That means male gametes may safely travel in space.
Human colonization elsewhere is a long way off, of course, and will remain so if future U.S. presidents do what the last two have done and cancel programs of their predecessors to replace those with something bearing their own name. But the effects of microgravity on the cardiovascular, musculo-skeletal and central nervous systems are well known and tested in space flight while relatively little is known about the effects of different gravitational environments on human sperm and eggs.
Aeroclub Barcelona-Sabadell of Spain was responsible for the parabolic flights to create microgravity conditions. The study was performed using a small aerobatic training aircraft (CAP10), which can provide short-duration hypogravity exposure. The plane executed a series of 20 parabolic maneuvers, providing 8 seconds of microgravity for each parabola. Overall, ten sperm samples obtained from ten healthy donors were analyzed after exposure to the different microgravities found in space and ground gravity.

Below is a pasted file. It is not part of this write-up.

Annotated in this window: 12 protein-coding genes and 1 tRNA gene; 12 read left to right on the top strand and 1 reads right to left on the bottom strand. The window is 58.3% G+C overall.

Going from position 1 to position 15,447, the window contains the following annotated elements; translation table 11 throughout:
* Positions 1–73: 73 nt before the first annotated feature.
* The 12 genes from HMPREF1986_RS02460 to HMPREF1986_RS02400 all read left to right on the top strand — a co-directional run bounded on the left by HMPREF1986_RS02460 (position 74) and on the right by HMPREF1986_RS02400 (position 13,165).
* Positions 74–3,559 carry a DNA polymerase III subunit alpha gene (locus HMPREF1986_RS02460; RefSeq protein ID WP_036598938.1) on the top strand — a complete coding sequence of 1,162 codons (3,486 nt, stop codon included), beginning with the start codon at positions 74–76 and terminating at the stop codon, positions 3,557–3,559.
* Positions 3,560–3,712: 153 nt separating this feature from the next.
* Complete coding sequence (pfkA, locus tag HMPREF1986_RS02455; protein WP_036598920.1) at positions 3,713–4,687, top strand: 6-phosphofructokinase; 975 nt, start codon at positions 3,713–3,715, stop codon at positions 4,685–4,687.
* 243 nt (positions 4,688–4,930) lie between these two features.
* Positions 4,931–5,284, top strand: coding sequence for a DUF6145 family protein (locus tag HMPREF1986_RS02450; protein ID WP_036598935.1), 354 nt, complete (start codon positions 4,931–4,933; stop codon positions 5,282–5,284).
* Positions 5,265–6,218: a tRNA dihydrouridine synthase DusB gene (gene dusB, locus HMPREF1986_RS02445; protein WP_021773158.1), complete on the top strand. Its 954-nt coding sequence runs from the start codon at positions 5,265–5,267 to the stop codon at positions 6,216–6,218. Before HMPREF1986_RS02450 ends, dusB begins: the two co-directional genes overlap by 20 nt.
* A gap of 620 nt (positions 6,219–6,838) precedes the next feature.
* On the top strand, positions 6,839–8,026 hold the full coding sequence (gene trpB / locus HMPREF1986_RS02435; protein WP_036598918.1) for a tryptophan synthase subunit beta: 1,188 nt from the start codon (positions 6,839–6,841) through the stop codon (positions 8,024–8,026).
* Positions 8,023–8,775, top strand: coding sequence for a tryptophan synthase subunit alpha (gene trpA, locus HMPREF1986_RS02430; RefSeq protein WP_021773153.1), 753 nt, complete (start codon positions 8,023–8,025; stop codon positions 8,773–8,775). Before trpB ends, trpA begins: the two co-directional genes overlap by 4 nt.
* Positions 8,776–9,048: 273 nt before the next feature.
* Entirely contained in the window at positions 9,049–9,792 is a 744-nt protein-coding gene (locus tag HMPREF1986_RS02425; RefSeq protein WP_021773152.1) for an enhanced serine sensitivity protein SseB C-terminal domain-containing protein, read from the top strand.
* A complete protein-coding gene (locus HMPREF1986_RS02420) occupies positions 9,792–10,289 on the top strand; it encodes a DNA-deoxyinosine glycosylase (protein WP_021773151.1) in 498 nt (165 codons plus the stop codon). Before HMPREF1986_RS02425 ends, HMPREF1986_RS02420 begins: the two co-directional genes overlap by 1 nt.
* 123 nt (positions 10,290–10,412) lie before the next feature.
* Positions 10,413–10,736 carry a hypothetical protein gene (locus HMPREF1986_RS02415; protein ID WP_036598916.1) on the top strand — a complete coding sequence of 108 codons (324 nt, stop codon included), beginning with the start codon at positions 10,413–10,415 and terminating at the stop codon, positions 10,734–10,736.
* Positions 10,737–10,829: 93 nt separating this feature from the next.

The sperm analysis comprised a full range of measurements currently performed for fertility testing - concentration, motility, vitality, morphology and DNA fragmentation - and results found no difference whatsoever in any of the parameters between the microgravity space samples and the control group samples from Earth. There was 100% concordance in DNA fragmentation rate and vitality, and 90% concordance in sperm concentration and motility. The minor differences were more probably related to heterogeneity of the sperm sample than to the effect of exposure to different gravity conditions.
This is a preliminary study and must be validated with larger sperm samples, longer periods of microgravity and fresh sperm. They used frozen because of the known effect of cosmic radiation on fresh sperm. Frozen samples are preserved in special cryostraws and transported in tanks.